A new Power Player category is born this year: Leisure is devoted to game and toy sellers, book and music retailers, stores catering to hobbyists and those offering apparel and equipment for athletic and outdoors endeavors.
At the top of the list is Dick’s Sporting Goods, which benefited from last year’s demise of such one-time competitors as The Sports Authority, Eastern Mountain Sports, Sports Chalet, City Sports and Golfsmith. Cabela’s was foundering until Bass Pro Shops stepped up with a $4.5 billion buyout offer last fall; the deal has since been stalled, awaiting regulatory approval. Gander Mountain has been acquired by liquidator Camping World Holdings, and MC Sports has closed all 66 of its stores in the Midwest.
Through all the contraction and consolidation, Dick’s has managed to weather a slump of its own and plot a revitalization strategy. A key component is jettisoning national brands in favor of private-label merchandise: The company says it will trim goods from such suppliers as Adidas, Nike and Under Armour by 20 percent. Dick’s house brands will initially focus on high-performance apparel and gear for minor but fast-growing activities.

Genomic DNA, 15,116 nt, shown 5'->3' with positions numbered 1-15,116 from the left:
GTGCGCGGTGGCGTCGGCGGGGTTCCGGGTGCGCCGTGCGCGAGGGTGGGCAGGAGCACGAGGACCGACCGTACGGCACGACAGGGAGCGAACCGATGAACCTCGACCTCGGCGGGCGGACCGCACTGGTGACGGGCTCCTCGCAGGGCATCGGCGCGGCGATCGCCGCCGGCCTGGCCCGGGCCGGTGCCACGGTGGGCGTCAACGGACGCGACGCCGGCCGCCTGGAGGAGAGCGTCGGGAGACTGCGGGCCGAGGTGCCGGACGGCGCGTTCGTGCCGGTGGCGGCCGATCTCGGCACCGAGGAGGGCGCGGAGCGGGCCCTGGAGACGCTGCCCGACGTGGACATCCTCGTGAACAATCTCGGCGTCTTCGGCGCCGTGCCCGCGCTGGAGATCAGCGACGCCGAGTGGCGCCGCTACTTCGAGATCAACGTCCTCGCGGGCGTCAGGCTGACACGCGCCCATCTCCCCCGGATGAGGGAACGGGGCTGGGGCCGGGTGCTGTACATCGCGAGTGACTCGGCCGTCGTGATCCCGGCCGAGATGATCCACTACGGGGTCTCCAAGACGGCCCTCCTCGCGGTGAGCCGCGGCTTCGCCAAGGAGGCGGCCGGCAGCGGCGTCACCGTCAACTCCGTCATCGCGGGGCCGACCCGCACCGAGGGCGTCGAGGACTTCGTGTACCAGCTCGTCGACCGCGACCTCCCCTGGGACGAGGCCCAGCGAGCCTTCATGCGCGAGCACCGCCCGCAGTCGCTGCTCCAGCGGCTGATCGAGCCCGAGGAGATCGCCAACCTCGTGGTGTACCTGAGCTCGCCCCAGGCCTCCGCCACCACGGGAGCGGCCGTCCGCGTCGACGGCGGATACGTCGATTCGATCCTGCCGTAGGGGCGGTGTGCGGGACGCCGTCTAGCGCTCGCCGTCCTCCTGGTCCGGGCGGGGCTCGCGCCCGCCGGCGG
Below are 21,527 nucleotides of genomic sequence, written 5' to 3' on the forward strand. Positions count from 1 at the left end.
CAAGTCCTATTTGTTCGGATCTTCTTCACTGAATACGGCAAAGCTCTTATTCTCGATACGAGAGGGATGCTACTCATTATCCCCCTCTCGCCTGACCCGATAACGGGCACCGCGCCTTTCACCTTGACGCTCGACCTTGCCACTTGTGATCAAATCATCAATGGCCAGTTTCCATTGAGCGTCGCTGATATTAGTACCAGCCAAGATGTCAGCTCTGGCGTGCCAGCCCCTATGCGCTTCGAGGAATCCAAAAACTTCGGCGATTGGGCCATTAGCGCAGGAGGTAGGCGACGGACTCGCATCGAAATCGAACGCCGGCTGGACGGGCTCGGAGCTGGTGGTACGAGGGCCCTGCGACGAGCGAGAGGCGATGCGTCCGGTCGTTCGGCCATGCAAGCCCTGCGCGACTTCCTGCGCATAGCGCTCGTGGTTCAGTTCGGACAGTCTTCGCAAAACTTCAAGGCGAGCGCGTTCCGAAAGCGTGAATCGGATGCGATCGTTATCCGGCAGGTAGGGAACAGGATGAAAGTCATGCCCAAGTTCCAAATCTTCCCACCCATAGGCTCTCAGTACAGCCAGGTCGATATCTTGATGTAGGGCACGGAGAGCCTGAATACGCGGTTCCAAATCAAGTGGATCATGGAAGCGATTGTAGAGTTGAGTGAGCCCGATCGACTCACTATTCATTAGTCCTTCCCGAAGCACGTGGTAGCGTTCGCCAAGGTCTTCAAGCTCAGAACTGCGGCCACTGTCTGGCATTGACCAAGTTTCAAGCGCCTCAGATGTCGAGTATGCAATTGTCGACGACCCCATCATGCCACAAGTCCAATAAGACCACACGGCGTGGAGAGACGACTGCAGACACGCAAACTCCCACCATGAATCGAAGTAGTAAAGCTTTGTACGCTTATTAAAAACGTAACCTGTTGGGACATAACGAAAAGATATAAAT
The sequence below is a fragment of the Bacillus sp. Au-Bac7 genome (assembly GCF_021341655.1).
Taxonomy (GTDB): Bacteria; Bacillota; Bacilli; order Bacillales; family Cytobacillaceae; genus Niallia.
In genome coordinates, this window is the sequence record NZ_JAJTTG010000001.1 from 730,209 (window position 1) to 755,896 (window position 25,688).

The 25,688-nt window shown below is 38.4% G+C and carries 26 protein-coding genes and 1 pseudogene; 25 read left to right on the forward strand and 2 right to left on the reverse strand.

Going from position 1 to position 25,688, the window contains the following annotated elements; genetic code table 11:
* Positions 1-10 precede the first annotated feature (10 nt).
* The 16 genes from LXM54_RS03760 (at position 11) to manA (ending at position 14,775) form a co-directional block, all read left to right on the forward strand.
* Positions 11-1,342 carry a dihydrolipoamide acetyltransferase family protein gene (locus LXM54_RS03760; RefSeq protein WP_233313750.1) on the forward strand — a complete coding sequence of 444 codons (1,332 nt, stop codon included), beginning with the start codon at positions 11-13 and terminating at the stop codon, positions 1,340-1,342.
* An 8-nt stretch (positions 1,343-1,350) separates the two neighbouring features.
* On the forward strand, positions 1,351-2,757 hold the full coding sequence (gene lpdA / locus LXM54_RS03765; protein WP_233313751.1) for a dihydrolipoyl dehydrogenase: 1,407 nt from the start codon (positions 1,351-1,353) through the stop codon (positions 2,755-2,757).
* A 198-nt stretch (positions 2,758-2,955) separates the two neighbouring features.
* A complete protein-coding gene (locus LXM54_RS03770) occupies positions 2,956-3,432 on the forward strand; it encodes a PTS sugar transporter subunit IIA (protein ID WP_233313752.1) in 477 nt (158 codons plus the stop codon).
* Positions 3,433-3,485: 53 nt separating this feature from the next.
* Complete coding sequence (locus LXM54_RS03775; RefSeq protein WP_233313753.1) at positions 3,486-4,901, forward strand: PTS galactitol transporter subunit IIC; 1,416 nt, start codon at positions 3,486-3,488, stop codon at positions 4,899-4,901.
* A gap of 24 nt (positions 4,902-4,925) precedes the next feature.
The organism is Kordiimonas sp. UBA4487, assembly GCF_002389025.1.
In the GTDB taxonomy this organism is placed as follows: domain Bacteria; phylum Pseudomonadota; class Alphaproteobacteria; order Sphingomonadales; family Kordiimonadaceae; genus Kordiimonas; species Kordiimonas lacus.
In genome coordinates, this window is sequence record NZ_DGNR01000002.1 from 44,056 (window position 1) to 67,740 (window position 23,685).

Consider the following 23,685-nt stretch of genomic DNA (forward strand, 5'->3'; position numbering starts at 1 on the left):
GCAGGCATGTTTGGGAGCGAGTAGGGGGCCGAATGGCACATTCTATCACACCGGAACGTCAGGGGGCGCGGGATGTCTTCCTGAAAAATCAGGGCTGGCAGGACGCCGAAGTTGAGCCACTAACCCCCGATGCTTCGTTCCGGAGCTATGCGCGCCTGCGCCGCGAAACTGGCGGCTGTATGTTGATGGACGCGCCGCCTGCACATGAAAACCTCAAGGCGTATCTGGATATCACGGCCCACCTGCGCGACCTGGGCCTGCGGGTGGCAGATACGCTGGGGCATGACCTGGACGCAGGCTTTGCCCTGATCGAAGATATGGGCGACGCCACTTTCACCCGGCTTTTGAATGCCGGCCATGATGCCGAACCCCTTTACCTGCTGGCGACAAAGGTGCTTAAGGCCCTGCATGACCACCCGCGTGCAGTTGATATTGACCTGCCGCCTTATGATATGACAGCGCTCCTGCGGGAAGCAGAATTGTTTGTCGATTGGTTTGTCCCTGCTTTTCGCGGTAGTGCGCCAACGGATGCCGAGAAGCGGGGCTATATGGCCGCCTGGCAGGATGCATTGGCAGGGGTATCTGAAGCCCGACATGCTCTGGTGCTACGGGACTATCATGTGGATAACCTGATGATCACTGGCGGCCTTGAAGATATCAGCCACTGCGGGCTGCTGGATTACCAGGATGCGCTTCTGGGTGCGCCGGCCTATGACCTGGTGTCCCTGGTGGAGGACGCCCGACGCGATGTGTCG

“With the emergence of cross-training, obstacle-course racing, spin, running and triathlon, our customers are telling us there’s an opportunity to create a brand built specifically for the unique needs of those activities,” says Ryan Eckel, Dick’s vice president for brands.
Dick’s new house brand is Second Skin, aimed at endurance sports enthusiasts. It joins such labels as Field & Stream outdoor apparel and Calia women’s wear, a joint effort with singer Carrie Underwood that has grown into one of the company’s three best-selling women’s brands in just two years.
“The consolidation in this industry is not over,” says Dick’s CEO Ed Stack, who plans to open 43 new stores, some in locations that once housed rivals.